Increasingly an ability to analyse the media and move beyond the role of unquestioning consumer is a vital skill – and yet Media Studies continues to be sidelined and ridiculed. The internet provides us with almost endless news sources, yet at both ends of the political spectrum these twist and subvert the truth: even if you want to question the status quo, to seek out some sort of integrity at the heart of it all, it is all too easy to get dragged down someone else’s rabbit hole.

And actually the reality of the direction our education system – and thus our society – is taking could not be further from harnessing that ability to question and challenge. Our childrens’ minds are being suffocated with pointless facts, their teachers’ creativity and professionalism stifled with the relentless drive of ever-increasing ‘standards’. Schools themselves are in very real danger of becoming nothing more than factories which churn out young people chastised into obedience and so desperate to carve out their own little place in the world that they will sacrifice all their dreams of a better world in order to do so.

We owe our children more than this.

We have to give our young people – our society – the tools to survive, morally and intellectually, in this post-truth world.

Of course this is not in the interests of those in power. As parents we need to act, to show the young people in our care that they are valued, they are important – and they are powerful.

So much of what is accepted – expected – in modern parenting is about championing compliance above all else. We need to fuel the fire in our children’s bellies, give them the strength and the confidence to be active members of society, and above all move away from the idea that it is by being ‘good’, and by doing what we say, that they are most valued, most loved.

It is pretty clear that, however much it might be painful to accept, our generation is not doing such a great job at building a society that we are happy to live in. I’d like to think, though, with thoughtfulness and care, that there is hope our children might.

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“A portrait of my child once a week, every week, in 2016”

This one (pictured here admiring himself in the mirror post-bath) has been more than a little bit challenging this past week.

He has been seeming super grumpy, which is totally unlike him – quick to get tearful and to lash out, and extra clingy at the same time. He had a cold that lingered for ages, but I’m sure there’s something else going on.

Tonight he started chewing on his hands, and told me that his teeth hurt at the back of his mouth, so maybe it’s his molars.

Or maybe he’s just levelling up again – it definitely feels that way as I watch him learn and play.

Or maybe it’s a bit of all three.

Whatever the reason, it’s been a real test of our parenting strategies, and our commitment to using gentle and respectful techniques to help him grow.

I think we’ve just about managed to hold our course…

Writing at the end of the world

Let’s just take stock of where we’re at.

The UK is hurtling towards an ungainly Brexit, voted for by just over a third of the adult population and headed up by an unelected Prime Minister who is swiftly making Margaret Thatcher look like some sort of socialist saint.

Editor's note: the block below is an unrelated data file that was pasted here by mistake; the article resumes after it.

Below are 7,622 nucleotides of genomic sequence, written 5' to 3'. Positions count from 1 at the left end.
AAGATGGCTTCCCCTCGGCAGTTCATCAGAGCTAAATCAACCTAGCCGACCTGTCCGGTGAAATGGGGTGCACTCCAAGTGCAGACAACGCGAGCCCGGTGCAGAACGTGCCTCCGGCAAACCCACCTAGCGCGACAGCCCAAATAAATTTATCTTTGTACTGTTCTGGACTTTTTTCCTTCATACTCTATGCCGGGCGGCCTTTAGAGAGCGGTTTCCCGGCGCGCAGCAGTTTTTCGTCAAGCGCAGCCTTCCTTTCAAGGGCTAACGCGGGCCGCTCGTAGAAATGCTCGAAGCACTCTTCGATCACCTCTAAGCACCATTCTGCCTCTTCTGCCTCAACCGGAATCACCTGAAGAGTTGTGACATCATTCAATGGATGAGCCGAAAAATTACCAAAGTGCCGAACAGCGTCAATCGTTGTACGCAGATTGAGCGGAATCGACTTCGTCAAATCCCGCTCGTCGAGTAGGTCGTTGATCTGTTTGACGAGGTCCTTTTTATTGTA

The US, not to be outdone, has voted in a billionaire who openly gloats about tax avoidance and assaulting women. The percentage of the population who are happy about this is even lower than the ‘overwhelming mandate’ leading our country into disaster, and both of our nations, who can thank for their successes generations of immigration and open-mindedness, are battening down the hatches for an extreme right-wing orgy of which Hitler would be proud.

Alongside this, the world is still facing (if not yet facing up to) the worst humanitarian crisis since World War One, military leaders from Russia to China are seemingly putting things in place for yet more global conflict, and our media is having a field day in this post-truth age which has never been less interested in the facts of the situation where there’s a good story to be had.

And don’t even get me started on the travesties that are quietly being played out on our doorsteps behind this international shitstorm. The health and education services that are being dismantled and sold off to the highest bidder, the fat cats getting fatter whilst the poorest and most vulnerable in our society are living hand to mouth, or dying behind a smokescreen of spin.

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It is hard to know what to do.

It is hard to know what the point is of doing anything.

And yet…

I was reminded the other day about why it is I am a writer: why I love books, and art, and culture. Why it matters even more when everything else is falling apart. It was one of those rare moments when the different parts of my life collide: I was at a Torbay Culture Forum meeting to discuss ideas for the future of Shoalstone Pool, and I found myself surrounded by a table of inspiring, talented people who have an unshakable belief in the ability of culture to affect change.

I do, too: that’s why I was passionate about teaching literature and drama and film as well as the more functional elements of literacy and media studies. It is why I trained as an actor many moons ago, and is why I have spent so very many hours over the last few years carefully crafting three novels whilst learning what it is to be a mum.